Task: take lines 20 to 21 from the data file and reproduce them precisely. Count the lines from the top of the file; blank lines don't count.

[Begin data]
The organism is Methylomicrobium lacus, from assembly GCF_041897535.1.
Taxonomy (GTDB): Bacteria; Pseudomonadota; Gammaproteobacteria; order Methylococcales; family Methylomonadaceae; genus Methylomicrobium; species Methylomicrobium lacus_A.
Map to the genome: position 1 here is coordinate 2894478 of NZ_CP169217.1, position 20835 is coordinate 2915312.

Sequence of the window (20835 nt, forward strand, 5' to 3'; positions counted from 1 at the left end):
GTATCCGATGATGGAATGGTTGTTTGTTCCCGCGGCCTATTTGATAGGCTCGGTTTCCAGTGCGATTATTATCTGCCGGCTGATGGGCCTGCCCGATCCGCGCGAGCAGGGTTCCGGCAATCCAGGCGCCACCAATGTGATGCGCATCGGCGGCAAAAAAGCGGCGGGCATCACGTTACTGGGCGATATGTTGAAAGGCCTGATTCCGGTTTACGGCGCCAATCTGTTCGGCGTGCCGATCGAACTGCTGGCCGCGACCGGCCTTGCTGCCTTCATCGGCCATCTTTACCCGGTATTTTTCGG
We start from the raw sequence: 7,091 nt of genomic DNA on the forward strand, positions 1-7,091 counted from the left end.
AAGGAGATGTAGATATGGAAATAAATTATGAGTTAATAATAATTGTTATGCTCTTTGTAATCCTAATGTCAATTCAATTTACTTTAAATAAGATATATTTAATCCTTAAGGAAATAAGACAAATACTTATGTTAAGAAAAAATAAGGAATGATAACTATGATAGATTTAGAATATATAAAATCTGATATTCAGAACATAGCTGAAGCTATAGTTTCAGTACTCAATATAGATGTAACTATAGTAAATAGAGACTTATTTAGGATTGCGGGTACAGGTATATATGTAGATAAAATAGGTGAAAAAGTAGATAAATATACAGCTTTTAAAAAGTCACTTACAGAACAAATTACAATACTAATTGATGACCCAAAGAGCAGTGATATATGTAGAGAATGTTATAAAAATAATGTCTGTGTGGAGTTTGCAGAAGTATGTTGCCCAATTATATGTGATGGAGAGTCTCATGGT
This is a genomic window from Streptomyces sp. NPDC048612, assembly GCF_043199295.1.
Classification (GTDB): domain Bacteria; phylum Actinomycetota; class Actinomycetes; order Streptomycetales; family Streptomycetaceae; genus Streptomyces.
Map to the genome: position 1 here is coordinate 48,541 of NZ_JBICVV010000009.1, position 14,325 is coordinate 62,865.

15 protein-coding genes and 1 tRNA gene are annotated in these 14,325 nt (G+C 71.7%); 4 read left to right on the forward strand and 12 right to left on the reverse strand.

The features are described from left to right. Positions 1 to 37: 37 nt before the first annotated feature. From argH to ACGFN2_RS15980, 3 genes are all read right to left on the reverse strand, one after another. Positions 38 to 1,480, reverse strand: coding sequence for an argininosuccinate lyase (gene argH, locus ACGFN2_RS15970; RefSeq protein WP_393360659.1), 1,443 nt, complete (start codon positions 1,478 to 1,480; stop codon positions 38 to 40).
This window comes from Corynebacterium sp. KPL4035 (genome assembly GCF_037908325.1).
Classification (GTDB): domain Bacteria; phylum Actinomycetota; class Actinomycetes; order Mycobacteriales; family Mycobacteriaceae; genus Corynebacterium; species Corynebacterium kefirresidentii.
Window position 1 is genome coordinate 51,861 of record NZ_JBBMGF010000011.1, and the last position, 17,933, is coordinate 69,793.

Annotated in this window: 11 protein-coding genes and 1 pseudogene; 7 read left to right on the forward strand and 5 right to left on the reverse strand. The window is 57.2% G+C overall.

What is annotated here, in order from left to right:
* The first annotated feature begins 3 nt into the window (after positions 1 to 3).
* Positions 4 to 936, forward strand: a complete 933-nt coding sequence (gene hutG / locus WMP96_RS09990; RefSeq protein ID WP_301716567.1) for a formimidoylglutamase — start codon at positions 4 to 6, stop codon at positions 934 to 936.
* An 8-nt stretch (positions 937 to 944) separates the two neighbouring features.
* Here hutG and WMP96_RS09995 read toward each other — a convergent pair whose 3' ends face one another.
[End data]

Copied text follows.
* An 8-nt stretch (positions 937 to 944) separates the two neighbouring features.
* Here hutG and WMP96_RS09995 read toward each other — a convergent pair whose 3' ends face one another.